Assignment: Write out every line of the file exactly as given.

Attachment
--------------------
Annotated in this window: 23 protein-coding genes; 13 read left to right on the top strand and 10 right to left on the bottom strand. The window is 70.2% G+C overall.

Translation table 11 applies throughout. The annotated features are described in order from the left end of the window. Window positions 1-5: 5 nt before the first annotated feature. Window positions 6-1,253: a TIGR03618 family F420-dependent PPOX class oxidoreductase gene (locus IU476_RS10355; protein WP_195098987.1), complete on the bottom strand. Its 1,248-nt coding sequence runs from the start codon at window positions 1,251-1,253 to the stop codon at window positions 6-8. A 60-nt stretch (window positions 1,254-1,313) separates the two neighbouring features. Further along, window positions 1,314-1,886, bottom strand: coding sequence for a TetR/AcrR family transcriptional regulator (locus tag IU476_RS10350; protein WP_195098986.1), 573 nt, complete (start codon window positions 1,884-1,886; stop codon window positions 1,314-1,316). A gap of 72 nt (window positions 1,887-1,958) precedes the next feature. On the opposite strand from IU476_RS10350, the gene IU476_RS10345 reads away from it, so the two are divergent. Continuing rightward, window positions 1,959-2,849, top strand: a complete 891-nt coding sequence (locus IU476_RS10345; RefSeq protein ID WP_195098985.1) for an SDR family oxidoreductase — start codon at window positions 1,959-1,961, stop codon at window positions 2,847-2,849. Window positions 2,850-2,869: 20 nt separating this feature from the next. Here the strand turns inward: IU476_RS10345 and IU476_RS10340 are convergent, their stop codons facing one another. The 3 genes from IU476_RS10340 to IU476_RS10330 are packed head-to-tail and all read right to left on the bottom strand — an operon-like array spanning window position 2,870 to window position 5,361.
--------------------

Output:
Annotated in this window: 23 protein-coding genes; 13 read left to right on the top strand and 10 right to left on the bottom strand. The window is 70.2% G+C overall.

Translation table 11 applies throughout. The annotated features are described in order from the left end of the window. Window positions 1-5: 5 nt before the first annotated feature. Window positions 6-1,253: a TIGR03618 family F420-dependent PPOX class oxidoreductase gene (locus IU476_RS10355; protein WP_195098987.1), complete on the bottom strand. Its 1,248-nt coding sequence runs from the start codon at window positions 1,251-1,253 to the stop codon at window positions 6-8. A 60-nt stretch (window positions 1,254-1,313) separates the two neighbouring features. Further along, window positions 1,314-1,886, bottom strand: coding sequence for a TetR/AcrR family transcriptional regulator (locus tag IU476_RS10350; protein WP_195098986.1), 573 nt, complete (start codon window positions 1,884-1,886; stop codon window positions 1,314-1,316). A gap of 72 nt (window positions 1,887-1,958) precedes the next feature. On the opposite strand from IU476_RS10350, the gene IU476_RS10345 reads away from it, so the two are divergent. Continuing rightward, window positions 1,959-2,849, top strand: a complete 891-nt coding sequence (locus IU476_RS10345; RefSeq protein ID WP_195098985.1) for an SDR family oxidoreductase — start codon at window positions 1,959-1,961, stop codon at window positions 2,847-2,849. Window positions 2,850-2,869: 20 nt separating this feature from the next. Here the strand turns inward: IU476_RS10345 and IU476_RS10340 are convergent, their stop codons facing one another. The 3 genes from IU476_RS10340 to IU476_RS10330 are packed head-to-tail and all read right to left on the bottom strand — an operon-like array spanning window position 2,870 to window position 5,361.